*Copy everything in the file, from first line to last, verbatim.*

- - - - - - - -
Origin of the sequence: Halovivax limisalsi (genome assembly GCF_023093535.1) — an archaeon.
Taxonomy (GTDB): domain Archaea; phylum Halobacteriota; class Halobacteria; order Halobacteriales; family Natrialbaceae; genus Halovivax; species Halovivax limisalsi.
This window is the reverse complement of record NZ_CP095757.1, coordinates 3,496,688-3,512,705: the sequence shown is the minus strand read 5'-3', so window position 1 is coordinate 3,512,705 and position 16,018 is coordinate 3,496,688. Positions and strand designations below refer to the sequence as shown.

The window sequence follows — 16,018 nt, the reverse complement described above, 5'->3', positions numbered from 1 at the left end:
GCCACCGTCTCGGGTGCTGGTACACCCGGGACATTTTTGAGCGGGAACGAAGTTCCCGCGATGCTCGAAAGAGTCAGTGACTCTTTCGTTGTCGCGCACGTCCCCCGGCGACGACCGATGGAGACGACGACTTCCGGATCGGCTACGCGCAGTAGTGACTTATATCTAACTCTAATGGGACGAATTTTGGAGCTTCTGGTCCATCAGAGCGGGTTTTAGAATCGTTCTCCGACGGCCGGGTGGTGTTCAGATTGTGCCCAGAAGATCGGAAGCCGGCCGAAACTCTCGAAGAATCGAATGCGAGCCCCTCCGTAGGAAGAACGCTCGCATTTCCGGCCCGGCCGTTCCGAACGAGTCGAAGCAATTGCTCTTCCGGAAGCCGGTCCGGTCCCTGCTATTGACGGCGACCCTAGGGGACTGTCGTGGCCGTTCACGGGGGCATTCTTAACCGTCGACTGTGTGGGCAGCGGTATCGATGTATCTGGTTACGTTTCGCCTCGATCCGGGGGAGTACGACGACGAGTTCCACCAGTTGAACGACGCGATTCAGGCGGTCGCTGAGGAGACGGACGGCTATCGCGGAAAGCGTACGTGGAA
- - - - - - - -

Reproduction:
Origin of the sequence: Halovivax limisalsi (genome assembly GCF_023093535.1) — an archaeon.
Taxonomy (GTDB): domain Archaea; phylum Halobacteriota; class Halobacteria; order Halobacteriales; family Natrialbaceae; genus Halovivax; species Halovivax limisalsi.
This window is the reverse complement of record NZ_CP095757.1, coordinates 3,496,688-3,512,705: the sequence shown is the minus strand read 5'-3', so window position 1 is coordinate 3,512,705 and position 16,018 is coordinate 3,496,688. Positions and strand designations below refer to the sequence as shown.

The window sequence follows — 16,018 nt, the reverse complement described above, 5'->3', positions numbered from 1 at the left end:
GCCACCGTCTCGGGTGCTGGTACACCCGGGACATTTTTGAGCGGGAACGAAGTTCCCGCGATGCTCGAAAGAGTCAGTGACTCTTTCGTTGTCGCGCACGTCCCCCGGCGACGACCGATGGAGACGACGACTTCCGGATCGGCTACGCGCAGTAGTGACTTATATCTAACTCTAATGGGACGAATTTTGGAGCTTCTGGTCCATCAGAGCGGGTTTTAGAATCGTTCTCCGACGGCCGGGTGGTGTTCAGATTGTGCCCAGAAGATCGGAAGCCGGCCGAAACTCTCGAAGAATCGAATGCGAGCCCCTCCGTAGGAAGAACGCTCGCATTTCCGGCCCGGCCGTTCCGAACGAGTCGAAGCAATTGCTCTTCCGGAAGCCGGTCCGGTCCCTGCTATTGACGGCGACCCTAGGGGACTGTCGTGGCCGTTCACGGGGGCATTCTTAACCGTCGACTGTGTGGGCAGCGGTATCGATGTATCTGGTTACGTTTCGCCTCGATCCGGGGGAGTACGACGACGAGTTCCACCAGTTGAACGACGCGATTCAGGCGGTCGCTGAGGAGACGGACGGCTATCGCGGAAAGCGTACGTGGAA